This thesis addresses the different challenges a telecommunications company would face when trying to implement an HDTV video service over a Digital Subscriber Line (DSL) connection. Each challenge is discussed in detail and a technology, protocol, or method is suggested to overcome that particular challenge.
One of the biggest challenges is creating a network architecture that can provide enough bandwidth to support video over a network that was originally designed for voice traffic. The majority of the network connections to a customer premises in a telephony network consists of a copper pair. This type of connection is not optimal for high bandwidth services. This limitation can be overcome using Gigabit Ethernet (GE) over fiber in the core part of the network and VDSL2 in the access part of the network. For the purposes of this document, the core portion of the network is considered to be an area equal to several counties or approximately 50 miles in radius. The core network starts at the primary central office (CO) and spreads out to central offices in suburbs and small towns. The primary central office is a central point in the telecom operator's network. Large trunks are propagated from the primary central office to smaller central offices making up the core network. The access portion of the network is considered to be an area within a suburb or small town from the central office to a subscriber's home. Appendix A, located on page 60, contains a network diagram illustrating the scope of each of the different portions of the network. Considerations must also be given for the internal network to the residence such as category 5 (Cat5) cable or higher grade and network equipment that can provide up to 30 Megabits per second (Mbps) connections or throughput.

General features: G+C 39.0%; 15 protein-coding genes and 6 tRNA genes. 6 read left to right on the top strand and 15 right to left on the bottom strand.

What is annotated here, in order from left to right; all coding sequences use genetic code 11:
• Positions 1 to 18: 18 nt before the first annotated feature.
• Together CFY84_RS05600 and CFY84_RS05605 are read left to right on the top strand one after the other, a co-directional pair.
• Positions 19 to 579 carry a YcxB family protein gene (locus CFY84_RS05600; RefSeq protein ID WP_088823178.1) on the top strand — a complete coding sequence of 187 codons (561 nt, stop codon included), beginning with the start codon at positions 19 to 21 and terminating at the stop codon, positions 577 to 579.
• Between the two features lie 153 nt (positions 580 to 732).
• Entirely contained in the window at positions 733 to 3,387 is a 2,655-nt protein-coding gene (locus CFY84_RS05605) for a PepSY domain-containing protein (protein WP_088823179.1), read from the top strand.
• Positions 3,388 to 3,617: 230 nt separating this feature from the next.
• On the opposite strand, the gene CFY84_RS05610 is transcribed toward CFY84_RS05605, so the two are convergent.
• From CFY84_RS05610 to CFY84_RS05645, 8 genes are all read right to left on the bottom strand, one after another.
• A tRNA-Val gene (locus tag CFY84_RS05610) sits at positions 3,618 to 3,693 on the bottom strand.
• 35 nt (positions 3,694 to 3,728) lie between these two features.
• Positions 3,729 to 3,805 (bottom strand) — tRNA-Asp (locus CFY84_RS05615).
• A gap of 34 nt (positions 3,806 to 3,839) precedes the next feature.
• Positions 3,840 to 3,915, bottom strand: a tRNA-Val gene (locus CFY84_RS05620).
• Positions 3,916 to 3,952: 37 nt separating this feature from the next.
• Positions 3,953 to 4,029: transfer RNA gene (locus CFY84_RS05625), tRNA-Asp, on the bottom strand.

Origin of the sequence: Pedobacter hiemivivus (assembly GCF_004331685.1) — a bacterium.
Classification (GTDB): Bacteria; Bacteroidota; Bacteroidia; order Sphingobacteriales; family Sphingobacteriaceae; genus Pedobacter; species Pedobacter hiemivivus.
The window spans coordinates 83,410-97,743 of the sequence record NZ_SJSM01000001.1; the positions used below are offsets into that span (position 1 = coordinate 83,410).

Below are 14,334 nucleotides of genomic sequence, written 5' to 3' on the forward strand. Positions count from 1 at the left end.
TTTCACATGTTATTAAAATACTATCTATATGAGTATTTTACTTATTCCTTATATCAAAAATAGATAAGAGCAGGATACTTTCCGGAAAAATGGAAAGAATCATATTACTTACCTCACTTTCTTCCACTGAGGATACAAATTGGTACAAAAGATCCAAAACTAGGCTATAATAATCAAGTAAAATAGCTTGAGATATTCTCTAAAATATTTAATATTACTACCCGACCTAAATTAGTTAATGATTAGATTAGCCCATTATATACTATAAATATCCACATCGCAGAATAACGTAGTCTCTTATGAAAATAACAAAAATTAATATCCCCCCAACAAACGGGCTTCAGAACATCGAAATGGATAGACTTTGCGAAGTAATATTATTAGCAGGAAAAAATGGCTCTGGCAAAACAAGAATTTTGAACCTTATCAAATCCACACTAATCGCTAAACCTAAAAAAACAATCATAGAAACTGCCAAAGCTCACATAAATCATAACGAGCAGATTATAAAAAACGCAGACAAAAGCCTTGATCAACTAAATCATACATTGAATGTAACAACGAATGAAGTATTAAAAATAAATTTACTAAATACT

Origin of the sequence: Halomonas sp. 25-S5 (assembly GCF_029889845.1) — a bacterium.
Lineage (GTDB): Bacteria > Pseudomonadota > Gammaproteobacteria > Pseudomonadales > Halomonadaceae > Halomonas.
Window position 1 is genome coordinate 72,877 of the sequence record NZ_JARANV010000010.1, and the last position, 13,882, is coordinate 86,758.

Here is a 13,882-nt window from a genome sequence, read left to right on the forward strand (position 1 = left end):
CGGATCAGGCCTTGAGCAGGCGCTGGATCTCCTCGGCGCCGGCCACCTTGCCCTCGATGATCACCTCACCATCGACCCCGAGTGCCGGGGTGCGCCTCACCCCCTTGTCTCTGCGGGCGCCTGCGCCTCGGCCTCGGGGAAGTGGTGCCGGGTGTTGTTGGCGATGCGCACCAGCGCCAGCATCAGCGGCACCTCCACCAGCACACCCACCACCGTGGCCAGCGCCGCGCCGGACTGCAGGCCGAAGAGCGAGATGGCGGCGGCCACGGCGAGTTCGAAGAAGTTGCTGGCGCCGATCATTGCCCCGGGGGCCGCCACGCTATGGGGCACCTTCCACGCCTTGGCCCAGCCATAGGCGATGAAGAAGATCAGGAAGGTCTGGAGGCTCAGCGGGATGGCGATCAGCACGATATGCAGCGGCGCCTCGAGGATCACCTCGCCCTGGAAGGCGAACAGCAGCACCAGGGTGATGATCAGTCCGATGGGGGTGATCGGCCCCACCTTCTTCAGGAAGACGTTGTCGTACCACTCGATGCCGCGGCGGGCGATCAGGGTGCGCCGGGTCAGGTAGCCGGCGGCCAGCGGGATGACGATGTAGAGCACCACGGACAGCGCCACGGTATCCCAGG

The equipment in the telecommunications network also plays a part in meeting the challenge of 30 Mbps bandwidth. GE switches should be used with single mode fiber optic cable in the core part of the network. Digital Subscriber Line Access Multiplexers (DSLAM) with the capability to filter Internet Group Management Protocol (IGMP) messages should be used in the access part of the network to facilitate bandwidth utilization. Placement of this equipment and how the data is aggregated is another issue to consider when implementing HDTV service.
Another major challenge facing the implementation of HDTV over DSL networks is controlling quality of service (QoS) throughout the network. Class of Service (CoS) and Differentiated Services (DiffServ) is a method of QoS that would enable video packets to have a higher priority and less delay than other data packets. The consumer could have data, video, and voice traffic all over the same DSL connection. Data, video and voice packets would need to have a different priority in order to maintain appropriate QoS levels for each service.
The use of advanced technology in video encoding will be essential to the success of the video service. MPEG-2, MPEG-4, and Windows Media 9 are just a few of the video encoding technologies that could be used to reduce the necessary bandwidth for HDTV. The advancement of this technology is essential to allow telecommunications providers to offer HDTV. Another challenge for the telecom operator concerns the security of the network and service after implementation. Theft of service will be another area that the telecomm operator will be forced to resolve. The cable operators currently face this issue and lose millions of dollars in revenue. Authentication, IP filtering and MAC address blocking are a few possible solutions to this problem.
Library of Congress Subject Headings
High definition television; Digital subscriber lines; Computer network architectures; Computer networks--Security measures
Lantier, Thomas J., "Implications of Implementing HDTV Over Digital Subscriber Line Networks" (2006). Thesis. Rochester Institute of Technology. Accessed from
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